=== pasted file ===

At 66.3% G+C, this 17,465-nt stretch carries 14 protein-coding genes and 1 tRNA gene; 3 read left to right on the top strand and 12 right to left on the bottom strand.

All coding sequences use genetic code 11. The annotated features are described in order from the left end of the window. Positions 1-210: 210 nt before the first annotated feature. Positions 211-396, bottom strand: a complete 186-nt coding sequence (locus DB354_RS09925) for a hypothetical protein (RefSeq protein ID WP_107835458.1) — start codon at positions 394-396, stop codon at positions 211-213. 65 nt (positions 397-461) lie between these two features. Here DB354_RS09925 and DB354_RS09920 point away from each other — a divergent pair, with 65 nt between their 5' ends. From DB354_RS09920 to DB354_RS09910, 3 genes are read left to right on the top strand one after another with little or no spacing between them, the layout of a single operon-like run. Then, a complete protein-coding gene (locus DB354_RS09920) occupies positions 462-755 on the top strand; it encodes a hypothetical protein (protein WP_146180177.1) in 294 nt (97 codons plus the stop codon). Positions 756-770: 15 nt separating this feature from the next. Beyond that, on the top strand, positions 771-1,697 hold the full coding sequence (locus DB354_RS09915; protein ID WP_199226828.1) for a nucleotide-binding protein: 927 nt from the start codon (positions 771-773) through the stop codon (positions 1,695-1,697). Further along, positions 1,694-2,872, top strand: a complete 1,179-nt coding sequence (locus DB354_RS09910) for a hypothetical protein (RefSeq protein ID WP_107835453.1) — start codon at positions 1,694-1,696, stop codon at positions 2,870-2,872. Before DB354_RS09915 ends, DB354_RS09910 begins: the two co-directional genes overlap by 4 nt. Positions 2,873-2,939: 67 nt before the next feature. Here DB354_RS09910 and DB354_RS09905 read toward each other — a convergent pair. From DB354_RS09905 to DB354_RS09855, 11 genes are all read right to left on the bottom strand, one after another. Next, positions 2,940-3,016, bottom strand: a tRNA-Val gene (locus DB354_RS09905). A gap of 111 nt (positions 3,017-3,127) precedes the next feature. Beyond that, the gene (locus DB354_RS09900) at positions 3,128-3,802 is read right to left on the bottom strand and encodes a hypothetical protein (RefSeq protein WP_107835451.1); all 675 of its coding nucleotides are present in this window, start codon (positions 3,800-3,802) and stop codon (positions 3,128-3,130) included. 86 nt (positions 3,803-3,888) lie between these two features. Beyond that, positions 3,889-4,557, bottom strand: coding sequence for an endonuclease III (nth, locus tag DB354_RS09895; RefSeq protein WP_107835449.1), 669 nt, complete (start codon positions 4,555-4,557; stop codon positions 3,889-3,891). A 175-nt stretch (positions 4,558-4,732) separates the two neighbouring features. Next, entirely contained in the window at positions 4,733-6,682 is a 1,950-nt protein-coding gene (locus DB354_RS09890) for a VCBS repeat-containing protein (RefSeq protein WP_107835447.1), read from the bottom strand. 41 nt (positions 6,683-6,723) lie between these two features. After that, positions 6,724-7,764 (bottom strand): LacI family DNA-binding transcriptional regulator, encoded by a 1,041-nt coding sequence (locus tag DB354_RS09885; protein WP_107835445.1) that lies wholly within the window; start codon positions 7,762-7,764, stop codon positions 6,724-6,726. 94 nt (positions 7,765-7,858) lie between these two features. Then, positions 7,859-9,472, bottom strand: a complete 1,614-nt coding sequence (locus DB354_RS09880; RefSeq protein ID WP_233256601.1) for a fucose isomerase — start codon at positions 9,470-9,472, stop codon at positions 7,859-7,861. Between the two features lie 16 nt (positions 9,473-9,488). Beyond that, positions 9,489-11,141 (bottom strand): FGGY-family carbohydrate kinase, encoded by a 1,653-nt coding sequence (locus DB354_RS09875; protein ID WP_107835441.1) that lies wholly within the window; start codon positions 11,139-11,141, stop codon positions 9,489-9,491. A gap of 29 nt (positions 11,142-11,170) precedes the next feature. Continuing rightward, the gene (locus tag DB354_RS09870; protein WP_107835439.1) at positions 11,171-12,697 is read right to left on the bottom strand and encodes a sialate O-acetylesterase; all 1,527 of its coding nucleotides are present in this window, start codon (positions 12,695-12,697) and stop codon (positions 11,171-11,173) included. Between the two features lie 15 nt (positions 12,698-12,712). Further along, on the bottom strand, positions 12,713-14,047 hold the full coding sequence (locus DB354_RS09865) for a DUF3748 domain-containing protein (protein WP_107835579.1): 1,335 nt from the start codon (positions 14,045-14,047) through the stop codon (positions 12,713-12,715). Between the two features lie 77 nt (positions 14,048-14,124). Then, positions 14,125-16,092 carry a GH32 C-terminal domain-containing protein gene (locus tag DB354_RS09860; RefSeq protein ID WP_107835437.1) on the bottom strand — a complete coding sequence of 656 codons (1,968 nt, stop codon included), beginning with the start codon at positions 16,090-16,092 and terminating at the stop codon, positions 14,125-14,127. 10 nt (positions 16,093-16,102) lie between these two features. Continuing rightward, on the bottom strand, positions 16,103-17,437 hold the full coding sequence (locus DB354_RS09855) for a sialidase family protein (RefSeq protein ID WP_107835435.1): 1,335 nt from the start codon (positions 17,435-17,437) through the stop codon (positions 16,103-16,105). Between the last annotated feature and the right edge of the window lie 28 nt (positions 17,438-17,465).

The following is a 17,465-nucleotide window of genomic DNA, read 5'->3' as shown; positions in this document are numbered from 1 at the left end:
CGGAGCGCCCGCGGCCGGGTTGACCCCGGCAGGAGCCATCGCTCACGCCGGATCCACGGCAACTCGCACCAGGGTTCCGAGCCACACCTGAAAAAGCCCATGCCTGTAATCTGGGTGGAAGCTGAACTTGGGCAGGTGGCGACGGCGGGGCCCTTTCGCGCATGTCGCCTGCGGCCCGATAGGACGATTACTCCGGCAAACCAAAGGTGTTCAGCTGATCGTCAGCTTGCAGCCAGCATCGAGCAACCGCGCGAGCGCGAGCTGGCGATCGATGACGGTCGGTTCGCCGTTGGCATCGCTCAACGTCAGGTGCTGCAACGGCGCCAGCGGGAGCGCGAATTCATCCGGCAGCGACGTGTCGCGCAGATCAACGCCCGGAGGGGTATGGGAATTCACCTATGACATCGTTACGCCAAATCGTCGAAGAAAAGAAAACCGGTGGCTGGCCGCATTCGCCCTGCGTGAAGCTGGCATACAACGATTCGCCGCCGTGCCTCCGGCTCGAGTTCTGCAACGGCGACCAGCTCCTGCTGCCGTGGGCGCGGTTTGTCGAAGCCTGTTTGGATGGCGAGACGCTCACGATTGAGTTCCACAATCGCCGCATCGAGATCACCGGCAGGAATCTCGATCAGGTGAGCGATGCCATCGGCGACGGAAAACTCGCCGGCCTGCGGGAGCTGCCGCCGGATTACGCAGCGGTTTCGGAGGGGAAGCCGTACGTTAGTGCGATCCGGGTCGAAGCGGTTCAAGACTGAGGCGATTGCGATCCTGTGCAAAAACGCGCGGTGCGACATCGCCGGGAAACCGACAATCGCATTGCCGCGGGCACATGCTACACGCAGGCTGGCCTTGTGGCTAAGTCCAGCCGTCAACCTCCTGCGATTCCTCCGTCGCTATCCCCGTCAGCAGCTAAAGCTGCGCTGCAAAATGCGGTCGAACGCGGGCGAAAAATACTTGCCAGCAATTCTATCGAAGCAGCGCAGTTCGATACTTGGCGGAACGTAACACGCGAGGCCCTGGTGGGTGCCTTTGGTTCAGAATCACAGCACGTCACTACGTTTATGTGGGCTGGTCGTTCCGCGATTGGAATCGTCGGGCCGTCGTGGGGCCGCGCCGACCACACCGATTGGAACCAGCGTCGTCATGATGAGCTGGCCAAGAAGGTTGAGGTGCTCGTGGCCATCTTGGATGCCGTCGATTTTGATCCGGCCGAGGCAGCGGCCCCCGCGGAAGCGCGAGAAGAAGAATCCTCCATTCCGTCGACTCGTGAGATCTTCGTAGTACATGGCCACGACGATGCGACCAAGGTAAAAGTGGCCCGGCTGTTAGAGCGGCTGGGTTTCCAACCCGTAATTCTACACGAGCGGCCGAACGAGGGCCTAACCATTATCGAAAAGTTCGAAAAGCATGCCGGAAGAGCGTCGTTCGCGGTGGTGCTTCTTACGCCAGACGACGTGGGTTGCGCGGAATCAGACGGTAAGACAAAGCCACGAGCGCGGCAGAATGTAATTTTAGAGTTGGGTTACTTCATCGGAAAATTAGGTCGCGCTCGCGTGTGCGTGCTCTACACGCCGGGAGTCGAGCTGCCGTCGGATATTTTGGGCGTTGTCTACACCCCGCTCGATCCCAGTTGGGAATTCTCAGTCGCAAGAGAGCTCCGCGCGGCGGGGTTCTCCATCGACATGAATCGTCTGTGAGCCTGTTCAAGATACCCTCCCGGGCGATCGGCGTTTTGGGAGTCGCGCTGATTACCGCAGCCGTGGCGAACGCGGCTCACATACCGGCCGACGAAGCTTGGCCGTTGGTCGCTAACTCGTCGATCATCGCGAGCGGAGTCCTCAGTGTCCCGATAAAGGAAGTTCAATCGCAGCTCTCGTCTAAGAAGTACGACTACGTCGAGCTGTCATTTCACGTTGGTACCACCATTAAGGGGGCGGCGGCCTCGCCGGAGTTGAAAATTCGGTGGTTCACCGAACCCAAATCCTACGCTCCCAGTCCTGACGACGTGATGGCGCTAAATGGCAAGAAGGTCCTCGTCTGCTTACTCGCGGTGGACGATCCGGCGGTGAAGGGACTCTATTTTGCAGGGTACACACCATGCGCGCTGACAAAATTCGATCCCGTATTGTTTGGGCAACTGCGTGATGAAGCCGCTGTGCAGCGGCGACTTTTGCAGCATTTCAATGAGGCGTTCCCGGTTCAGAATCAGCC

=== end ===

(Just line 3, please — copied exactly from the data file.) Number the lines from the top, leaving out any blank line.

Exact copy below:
The following is a 17,465-nucleotide window of genomic DNA, read 5'->3' as shown; positions in this document are numbered from 1 at the left end: